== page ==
A chance observation by a Queen's researcher might have ended a decades-old debate about the precise way antifreeze proteins (AFP) bind to the surface of ice crystals.
"We got a beautiful view of water bound to the ice-binding site on the protein," says Peter Davies, a professor in the Department of Biochemistry and a world leader in antifreeze protein research. "In a sense we got a lucky break."
AFPs are a class of proteins that bind to the surface of ice crystals and prevent further growth and recrystallization of ice. Fish, insects, bacteria and plants that live in sub-zero environments all rely on AFPs to survive. AFPs are also important to many industries, including ice cream and frozen yogurt production which relies on AFPs to control ice-crystal growth.
The implications of this finding reach far beyond creating low-fat, high water-content ice cream that maintains a rich, creamy texture. Having a clear idea of how AFPs bind to the surface of ice crystals would allow researchers and industries to engineer strong, versatile AFPs with countless commercial applications ranging from increasing the freeze tolerance of crops to enhancing the preservation of transplant organs and tissues.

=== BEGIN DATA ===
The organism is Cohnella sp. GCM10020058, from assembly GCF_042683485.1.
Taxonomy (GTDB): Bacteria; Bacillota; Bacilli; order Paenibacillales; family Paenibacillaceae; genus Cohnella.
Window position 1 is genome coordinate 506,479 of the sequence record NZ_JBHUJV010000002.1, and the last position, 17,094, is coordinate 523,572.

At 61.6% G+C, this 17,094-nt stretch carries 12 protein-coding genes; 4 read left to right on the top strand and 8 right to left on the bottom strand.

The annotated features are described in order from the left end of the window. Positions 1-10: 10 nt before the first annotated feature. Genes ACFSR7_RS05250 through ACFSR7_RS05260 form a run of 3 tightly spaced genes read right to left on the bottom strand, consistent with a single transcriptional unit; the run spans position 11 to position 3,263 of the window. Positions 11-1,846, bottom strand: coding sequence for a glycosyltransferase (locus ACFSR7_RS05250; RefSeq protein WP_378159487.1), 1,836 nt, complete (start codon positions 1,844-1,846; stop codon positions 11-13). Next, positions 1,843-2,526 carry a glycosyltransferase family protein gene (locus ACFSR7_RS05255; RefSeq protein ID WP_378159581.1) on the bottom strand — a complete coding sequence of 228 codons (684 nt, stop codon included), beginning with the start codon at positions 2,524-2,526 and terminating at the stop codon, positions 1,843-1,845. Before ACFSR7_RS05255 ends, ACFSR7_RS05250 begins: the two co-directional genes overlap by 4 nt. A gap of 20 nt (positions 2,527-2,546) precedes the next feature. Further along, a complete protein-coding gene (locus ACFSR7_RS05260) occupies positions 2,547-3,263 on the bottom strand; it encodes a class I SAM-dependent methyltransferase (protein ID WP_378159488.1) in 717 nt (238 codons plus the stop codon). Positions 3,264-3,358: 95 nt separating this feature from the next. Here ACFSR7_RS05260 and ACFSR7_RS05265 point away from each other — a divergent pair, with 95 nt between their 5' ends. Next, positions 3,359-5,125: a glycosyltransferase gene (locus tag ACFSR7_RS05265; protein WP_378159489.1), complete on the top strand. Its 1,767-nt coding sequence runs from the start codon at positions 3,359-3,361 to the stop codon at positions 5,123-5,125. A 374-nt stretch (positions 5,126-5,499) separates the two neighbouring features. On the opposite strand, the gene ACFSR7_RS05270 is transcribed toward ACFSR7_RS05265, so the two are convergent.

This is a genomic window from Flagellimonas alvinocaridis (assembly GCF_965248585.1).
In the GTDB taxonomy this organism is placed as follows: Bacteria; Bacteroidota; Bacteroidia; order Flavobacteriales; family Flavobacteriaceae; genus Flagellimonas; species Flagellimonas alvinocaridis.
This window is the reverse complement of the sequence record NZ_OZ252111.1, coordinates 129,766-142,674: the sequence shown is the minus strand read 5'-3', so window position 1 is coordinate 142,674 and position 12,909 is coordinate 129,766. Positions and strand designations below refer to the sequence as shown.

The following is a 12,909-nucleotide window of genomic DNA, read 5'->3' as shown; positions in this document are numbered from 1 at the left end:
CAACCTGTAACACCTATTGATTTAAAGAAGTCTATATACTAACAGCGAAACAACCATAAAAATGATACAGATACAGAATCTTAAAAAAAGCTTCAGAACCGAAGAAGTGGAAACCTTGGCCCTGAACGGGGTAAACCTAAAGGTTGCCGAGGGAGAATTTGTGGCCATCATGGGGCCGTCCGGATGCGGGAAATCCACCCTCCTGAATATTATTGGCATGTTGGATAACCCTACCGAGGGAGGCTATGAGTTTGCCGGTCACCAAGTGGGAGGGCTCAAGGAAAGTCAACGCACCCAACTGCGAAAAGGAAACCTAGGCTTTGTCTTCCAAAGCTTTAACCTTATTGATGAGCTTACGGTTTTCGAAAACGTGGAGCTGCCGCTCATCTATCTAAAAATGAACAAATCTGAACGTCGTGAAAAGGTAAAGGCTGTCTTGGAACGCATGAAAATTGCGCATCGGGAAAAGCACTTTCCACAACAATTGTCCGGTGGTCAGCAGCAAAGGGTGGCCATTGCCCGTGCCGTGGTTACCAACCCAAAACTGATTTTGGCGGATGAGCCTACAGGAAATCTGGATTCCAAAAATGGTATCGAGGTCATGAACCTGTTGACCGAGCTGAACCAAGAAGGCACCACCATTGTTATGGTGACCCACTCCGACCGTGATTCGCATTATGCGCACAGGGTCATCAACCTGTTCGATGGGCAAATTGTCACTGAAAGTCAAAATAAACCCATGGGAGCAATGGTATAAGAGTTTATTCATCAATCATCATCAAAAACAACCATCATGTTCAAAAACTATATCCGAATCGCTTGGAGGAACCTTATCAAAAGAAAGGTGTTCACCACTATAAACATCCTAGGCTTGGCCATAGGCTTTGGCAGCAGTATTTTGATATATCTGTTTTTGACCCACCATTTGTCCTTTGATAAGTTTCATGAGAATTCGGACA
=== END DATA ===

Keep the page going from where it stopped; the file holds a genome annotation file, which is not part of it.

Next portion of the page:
While determining the crystal structure of an AFP from an Antarctic bacterium, biochemistry doctoral candidate Christopher Garnham was fortunate enough to see an exposed ice-binding sitea rare find in the field of AFP crystallography that Mr. Garnham studies.
The ice binding surface of an AFP contains both hydrophobic or 'water repelling' groups as well as hydrophilic or 'water loving' groups. Until now, the exact function of these counter-acting forces with respect to ice-binding was unknown.
While the presence of water repellent sites can appear counterintuitive on a protein that bonds with ice, Mr. Garnham and Dr. Davies are hypothesizing that the function of these water repellent sites is to force water molecules near the surface of the protein into an ice-like cage that mirrors the pattern of water molecules on the surface of the ice crystal. The water-loving sites on the protein's surface then anchor this ice-like cage to the protein via hydrogen bonds. Not until the ordered waters are anchored to the AFP is it able to bond to ice.
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This research will be published today in the Proceedings of the National Academy of Sciences.